I will say that I grew up in a loving home. My parents loved and still love me and want what is best for me, always. And I never doubt that. I am also 45 and a different generation than many of you. It is never OK to abuse a child and I have no idea what goes on in people’s homes, wheter something is the tip of the iceberg and there is so much else going on, or it it is an isolated incident, but my feeling is wow! Is everything blown out of proportion? Is everything a huge deal. Is everyone a snowflake and must walk on eggshells? If it is said often and in a family where the parents don’t hug and everything is punitive and everything is fear and disappointment then yes, it is a problem but my instinct is like
Either I feel terrible for you and you have a horrible life that I don’t understand the magnitude of or you need to get over yourself. I am not there and I don’t know you but the spectrum is great and you could be anywhere in between.

Why such a need to defend an expression that is clearly meant to demean?
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SafeAtLast




 
 
 
 

Post Thu, Jul 29 2021, 9:59 am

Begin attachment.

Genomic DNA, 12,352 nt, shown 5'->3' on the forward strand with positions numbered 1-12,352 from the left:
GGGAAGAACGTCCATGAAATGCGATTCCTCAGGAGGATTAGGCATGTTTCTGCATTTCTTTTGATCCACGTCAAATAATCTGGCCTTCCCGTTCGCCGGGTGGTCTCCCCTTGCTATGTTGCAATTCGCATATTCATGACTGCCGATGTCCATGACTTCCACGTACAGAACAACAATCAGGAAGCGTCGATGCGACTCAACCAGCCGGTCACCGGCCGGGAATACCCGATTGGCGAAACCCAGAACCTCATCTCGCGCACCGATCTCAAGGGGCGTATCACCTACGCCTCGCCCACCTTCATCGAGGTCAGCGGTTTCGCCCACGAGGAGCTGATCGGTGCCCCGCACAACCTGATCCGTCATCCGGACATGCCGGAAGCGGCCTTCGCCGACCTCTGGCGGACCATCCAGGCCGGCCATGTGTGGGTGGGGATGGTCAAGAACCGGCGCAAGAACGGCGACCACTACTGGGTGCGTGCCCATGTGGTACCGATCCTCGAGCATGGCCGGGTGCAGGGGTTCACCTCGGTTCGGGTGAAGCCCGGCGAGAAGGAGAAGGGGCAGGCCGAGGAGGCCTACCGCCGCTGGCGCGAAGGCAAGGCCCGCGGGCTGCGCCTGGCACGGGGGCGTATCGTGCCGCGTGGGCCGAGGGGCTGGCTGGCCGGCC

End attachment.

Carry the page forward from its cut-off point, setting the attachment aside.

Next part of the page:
amother [ Fuchsia ] wrote:
I will say that I grew up in a loving home. My parents loved and still love me and want what is best for me, always. And I never doubt that. I am also 45 and a different generation than many of you. It is never OK to abuse a child and I have no idea what goes on in people’s homes, wheter something is the tip of the iceberg and there is so much else going on, or it it is an isolated incident, but my feeling is wow! Is everything blown out of proportion? Is everything a huge deal. Is everyone a snowflake and must walk on eggshells? If it is said often and in a family where the parents don’t hug and everything is punitive and everything is fear and disappointment then yes, it is a problem but my instinct is like
Either I feel terrible for you and you have a horrible life that I don’t understand the magnitude of or you need to get over yourself. I am not there and I don’t know you but the spectrum is great and you could be anywhere in between.


Saying shame on you is blowing things out of proportion.
Does the kid really need to feel ashamed so the parent can blow off some steam?

We don't use a lot of curse words even it's "just an expression".
It usually says more about the person saying it than the person who they are trying to insult.
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amother




Kiwi
 

Post Thu, Jul 29 2021, 9:59 am
If it slips out once or twice, your child will not be permanently scarred.
But as a regular method of communication it is harmful and emotionally unhealthy.